>easily mapped into relational databases and efficiently searched.
>So, this is why I propose the creation of a project hosted here under
>xml.apache.org to implement this effort.
>Since it's generally very hard to bootstrap an open development
>community without some code to start working on, I suggest to 
>start this
>project over the code that the dbXML guys are willing to donate to the
>ASF in order to create such development community that can research and
>implement in this new field and, by doing so, hopefully lead the way
>reducing the marketing crap and the hype around this.
>FYI, dbXML (www.dbxml.org) is an implementation of a native 
>XML database
>written in the Java language that is close to reaching its first final
>I've been talking to one of the community leaders (here copied) that
>independently came out with my same conclusion and wanted to propose
>dbXML for donation even before I expressed my intentions.
>Also Sam Ruby has been subscribed to their development list watching
>over them.
>dbXML was created with the sponsor of a commercial entity called "dbXML
>Group" which still exists but has no economic energy to continue its
>development and the main developers are now working on the project
>But I'd like something to be clear: I'm *NOT* proposing that Apache
>takes over 'dbXML group' to save dbXML and continue its 
>development. I'm
>proposing that Apache creates a new project for the creation of a
>production quality native XML database solution that 
>implements existing
>and future standards (and hopefully have the power to influence their
>establishment) and that in order to help bootstrap the community, we
>start with the current dbXML implementation which is going to 
>be donated
>to the ASF.
>To show this and to avoid confusion with past releases and the "dbXML
>group" commercial entity, the project is *NOT* going to be 
>called Apache
>dbXML, but rather something without acronims, in the spirit of
>Kimbro and I have been talking about "Apache BooBoo", but that is just
>the first name that crossed my mind :) If you have better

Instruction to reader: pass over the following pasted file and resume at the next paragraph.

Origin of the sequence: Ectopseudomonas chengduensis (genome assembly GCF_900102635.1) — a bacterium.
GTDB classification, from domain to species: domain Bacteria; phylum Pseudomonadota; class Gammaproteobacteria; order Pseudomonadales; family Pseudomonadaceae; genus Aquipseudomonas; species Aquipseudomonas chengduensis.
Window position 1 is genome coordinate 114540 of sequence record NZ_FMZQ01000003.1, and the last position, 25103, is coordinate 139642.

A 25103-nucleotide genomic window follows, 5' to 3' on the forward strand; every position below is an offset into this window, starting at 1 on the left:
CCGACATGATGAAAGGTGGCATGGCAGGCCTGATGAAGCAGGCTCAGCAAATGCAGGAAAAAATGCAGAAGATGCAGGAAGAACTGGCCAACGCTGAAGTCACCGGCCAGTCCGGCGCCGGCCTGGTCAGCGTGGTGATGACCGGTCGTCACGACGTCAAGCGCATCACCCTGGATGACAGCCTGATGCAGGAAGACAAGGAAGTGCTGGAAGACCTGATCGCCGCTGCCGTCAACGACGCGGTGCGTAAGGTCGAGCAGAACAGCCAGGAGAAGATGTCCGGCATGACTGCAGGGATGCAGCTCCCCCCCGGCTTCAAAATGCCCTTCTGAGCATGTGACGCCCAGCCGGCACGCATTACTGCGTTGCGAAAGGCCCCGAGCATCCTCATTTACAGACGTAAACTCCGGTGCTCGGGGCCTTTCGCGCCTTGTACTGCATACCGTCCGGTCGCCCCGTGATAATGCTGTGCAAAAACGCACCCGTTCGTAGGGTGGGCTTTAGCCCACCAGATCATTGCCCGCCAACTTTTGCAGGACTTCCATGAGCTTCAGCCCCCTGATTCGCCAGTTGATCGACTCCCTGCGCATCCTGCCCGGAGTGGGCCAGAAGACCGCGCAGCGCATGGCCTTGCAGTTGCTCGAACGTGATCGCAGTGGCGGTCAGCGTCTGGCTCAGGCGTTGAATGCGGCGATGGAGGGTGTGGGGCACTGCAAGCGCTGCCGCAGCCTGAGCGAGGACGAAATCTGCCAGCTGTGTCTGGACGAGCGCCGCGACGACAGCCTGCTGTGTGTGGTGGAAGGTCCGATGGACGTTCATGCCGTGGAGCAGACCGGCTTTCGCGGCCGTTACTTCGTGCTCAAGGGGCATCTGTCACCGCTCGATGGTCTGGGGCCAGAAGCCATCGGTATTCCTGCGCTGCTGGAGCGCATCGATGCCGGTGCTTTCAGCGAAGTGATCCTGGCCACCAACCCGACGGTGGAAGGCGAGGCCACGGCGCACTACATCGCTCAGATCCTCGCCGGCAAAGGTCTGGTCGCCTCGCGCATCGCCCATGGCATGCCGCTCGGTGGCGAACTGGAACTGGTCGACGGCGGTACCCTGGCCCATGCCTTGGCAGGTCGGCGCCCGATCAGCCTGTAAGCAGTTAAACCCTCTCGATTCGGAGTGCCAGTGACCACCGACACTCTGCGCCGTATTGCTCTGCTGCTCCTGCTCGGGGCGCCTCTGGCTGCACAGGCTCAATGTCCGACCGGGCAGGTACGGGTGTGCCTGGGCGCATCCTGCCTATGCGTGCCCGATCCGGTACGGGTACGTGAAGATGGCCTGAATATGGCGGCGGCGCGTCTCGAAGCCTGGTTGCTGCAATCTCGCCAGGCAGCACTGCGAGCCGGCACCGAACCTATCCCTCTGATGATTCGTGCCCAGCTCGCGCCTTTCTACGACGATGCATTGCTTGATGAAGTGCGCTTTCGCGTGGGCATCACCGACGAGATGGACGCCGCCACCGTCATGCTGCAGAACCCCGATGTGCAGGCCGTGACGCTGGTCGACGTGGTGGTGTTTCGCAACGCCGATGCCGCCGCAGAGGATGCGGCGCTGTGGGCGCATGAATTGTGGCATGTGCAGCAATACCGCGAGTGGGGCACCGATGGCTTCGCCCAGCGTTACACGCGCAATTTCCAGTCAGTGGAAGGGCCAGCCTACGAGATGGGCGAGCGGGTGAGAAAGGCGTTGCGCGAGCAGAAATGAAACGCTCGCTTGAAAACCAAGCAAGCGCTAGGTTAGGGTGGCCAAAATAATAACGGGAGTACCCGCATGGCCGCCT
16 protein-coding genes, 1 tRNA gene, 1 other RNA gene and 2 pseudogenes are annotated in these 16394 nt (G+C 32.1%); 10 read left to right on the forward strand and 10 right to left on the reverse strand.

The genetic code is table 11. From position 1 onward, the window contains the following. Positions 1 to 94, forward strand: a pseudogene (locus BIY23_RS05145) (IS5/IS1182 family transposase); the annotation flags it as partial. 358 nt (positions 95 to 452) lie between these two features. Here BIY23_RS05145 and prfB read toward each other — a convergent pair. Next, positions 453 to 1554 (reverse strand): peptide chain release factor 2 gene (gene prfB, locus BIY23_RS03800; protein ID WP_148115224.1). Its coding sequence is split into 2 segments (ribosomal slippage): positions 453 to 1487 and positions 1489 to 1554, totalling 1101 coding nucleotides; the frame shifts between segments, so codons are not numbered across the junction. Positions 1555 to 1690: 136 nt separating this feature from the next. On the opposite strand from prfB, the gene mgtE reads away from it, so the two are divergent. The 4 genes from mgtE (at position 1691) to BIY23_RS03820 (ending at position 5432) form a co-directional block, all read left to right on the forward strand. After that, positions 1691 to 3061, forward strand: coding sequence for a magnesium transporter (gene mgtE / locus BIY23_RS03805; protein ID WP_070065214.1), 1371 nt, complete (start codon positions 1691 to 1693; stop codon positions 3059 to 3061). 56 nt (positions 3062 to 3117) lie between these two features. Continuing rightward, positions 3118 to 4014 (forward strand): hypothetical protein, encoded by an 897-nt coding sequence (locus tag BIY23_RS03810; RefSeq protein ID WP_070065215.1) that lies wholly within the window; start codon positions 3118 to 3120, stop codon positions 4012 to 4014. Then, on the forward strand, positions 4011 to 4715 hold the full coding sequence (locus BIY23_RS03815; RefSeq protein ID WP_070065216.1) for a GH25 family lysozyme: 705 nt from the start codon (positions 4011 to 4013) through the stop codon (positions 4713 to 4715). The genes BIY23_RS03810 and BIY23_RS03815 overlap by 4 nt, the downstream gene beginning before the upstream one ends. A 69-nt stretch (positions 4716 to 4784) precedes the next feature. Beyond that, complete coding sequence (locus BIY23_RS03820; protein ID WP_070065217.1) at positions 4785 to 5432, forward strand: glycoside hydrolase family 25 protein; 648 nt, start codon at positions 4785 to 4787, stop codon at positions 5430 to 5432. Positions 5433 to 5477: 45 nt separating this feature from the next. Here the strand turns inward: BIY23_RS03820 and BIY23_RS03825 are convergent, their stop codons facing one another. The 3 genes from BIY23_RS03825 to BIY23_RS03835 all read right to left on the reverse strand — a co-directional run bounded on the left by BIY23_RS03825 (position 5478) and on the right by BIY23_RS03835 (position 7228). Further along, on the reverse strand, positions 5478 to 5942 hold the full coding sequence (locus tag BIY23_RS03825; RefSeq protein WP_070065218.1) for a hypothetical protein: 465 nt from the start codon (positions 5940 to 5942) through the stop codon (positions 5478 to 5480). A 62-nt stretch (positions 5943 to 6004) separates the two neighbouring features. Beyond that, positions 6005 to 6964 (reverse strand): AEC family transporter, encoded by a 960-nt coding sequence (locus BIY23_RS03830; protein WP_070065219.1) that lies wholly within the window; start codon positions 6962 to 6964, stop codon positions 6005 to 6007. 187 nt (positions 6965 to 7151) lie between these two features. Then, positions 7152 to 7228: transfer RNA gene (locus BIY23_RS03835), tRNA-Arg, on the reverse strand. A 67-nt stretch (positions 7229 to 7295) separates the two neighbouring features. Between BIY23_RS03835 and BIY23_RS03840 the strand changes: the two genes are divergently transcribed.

>names, please,
>let us discuss this publicly if the deal gets approuved.
>Anyway, the dbXML folks are willing to donate the code, to change the
>name as long as we give proper credit to "dbXML group" for having
>bootstrapped and donated the code (as we do for IBM, Lotus, Sun and
>others), and more than willing to help in both development, user
>support, research, community and evangelization. In fact, if 
>the deal is
>accepted by this list, they are even willing to close down the site and
>move everything overhere with the new name.
>Let me finish by saying that I do not consider important what 
>the actual
>code implementation is (few, myself included, might not like some of
>their architectural choices, such as the use of CORBA and Jaggernaut),
>but I'm *NOT* asking for a vote on their _actual_ technological status,
>I'm asking for a vote to create a community that can create, maintain
>and show the power of a native XML DB solution.
>It might takes years to have something solid enough to compete with big
>commercial names, but it is important, IMO, for Apache to have 
>to say even on this front by creating a community and attracting people
>and their ideas.
>In fact, the dbXML guys are willing to donate the code, but also very
>happy about the possibility of a higher visibility that would 
>bring more
>people and more ideas into the design process that is going to happen
>for their next major release.
>So, people, I'm asking you to judge the idea to create a community,
>rather than the current dbXML implementation which is only a 
>way to give
>to users the meat the look for in that area, but then attract them for
>new development and further research.
>Sorry for the long mail.
>Please, place your vote.